In the iPod age, music sound quality has been dumbed down to “Fisher-Price toy” levels, rock star and tech enthusiast Neil Young said Wednesday at Fortune’s Brainstorm Tech Conference.
“Apple has taken a detour down the convenience highway,” Young told the Brainstorm audience after taking the stage for an interview with Time Inc. editor-in-chief John Huey. “Quality has taken a complete backseat - if it even gets in the car at all.”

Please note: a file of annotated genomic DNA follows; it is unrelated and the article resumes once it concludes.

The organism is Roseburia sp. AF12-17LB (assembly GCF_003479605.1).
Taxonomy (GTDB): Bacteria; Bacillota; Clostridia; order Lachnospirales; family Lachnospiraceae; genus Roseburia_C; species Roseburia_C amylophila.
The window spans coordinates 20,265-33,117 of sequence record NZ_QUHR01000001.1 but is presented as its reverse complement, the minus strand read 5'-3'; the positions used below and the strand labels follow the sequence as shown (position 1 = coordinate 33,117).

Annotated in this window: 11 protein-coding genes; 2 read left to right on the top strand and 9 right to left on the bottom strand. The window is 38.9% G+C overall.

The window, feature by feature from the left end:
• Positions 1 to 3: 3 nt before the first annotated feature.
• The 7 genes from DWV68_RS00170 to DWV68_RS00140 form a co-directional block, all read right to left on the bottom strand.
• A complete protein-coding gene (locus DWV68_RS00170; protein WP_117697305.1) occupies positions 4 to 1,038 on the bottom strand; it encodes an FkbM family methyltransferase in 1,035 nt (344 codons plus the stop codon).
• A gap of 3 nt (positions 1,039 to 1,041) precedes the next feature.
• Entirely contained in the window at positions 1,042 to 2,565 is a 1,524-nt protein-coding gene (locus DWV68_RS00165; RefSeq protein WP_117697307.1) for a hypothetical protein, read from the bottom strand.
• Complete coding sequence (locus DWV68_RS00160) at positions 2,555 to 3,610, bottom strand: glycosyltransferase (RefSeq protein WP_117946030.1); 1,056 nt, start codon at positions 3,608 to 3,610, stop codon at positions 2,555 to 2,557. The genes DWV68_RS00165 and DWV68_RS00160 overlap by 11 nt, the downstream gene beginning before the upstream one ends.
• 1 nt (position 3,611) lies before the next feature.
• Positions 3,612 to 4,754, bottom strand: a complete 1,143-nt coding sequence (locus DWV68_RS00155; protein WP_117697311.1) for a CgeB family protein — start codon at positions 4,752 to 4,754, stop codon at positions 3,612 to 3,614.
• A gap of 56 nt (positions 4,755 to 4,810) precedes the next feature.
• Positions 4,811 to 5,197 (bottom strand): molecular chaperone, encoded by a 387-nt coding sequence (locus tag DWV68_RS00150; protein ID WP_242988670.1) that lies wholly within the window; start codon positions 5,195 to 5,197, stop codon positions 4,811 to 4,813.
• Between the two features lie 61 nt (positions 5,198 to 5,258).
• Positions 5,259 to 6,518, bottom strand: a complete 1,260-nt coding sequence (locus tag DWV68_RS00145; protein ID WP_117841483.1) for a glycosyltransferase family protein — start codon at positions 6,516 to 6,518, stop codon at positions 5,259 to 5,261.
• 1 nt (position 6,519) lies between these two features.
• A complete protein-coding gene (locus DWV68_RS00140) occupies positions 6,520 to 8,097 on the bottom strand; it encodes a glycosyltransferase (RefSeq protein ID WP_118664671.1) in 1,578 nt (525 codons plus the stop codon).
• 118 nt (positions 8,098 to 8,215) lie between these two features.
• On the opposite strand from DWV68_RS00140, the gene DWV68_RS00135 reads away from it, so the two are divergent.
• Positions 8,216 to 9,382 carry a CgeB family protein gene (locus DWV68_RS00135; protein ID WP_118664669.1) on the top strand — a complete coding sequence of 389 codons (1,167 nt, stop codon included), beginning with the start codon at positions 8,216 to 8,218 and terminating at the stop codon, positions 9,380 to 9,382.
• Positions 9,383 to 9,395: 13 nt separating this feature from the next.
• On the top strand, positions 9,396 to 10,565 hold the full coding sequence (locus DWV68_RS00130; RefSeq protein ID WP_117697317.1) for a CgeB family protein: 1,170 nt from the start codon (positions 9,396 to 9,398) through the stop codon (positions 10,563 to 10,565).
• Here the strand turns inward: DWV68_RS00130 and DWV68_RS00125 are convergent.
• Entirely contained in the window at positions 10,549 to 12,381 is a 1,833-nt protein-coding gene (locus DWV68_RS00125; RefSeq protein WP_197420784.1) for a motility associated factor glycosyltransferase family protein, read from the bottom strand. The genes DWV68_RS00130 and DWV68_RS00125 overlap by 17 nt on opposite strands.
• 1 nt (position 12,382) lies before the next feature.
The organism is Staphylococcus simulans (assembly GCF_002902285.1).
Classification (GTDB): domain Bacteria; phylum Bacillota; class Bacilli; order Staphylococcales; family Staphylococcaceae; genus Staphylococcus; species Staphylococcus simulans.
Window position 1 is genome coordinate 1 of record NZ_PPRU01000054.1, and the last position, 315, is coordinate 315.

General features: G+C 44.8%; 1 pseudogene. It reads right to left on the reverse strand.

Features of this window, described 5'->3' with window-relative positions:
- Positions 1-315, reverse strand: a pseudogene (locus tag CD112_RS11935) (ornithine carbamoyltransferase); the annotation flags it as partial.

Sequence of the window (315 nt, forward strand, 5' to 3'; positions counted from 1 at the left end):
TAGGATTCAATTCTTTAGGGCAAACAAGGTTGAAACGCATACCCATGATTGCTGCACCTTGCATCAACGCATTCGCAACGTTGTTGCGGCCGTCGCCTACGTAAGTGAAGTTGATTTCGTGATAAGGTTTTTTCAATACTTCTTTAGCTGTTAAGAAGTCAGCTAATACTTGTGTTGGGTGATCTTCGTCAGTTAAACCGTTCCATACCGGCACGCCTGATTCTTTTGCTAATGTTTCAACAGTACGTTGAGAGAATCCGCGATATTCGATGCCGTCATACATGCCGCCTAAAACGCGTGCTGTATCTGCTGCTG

Young talked about what he considers to be the poor audio quality of MP3s, creating electric-hybrid cars, (his “obsession”) and a long-term, multimedia archiving project of his entire career (which he says should be available as a series of Blu-Ray discs later this year.) Young hopes that becomes the basis for an alternative digitial platform featuring higher quality sound that will be made available to other musicians. Young spent most of his time on stage lamenting what he feels is an increasing focus on convenience versus quality in today’s iTunes/iPod-dominated music industry. And he wasn’t afraid to criticize companies - Apple (AAPL) in particular - that he feels have brought down audio standards. An Apple spokesperson wasn’t immediately available for comment. Huey noted that when he once visited Apple CEO Steve Jobs’ home, the living room featured a turntable and and a stack of LPs. Young complained that music has become “like wallpaper” - more Muzak than music. “We have beautiful computers now but high-resolution music is one of the missing elements,” he said. “The ears are the windows to the soul.”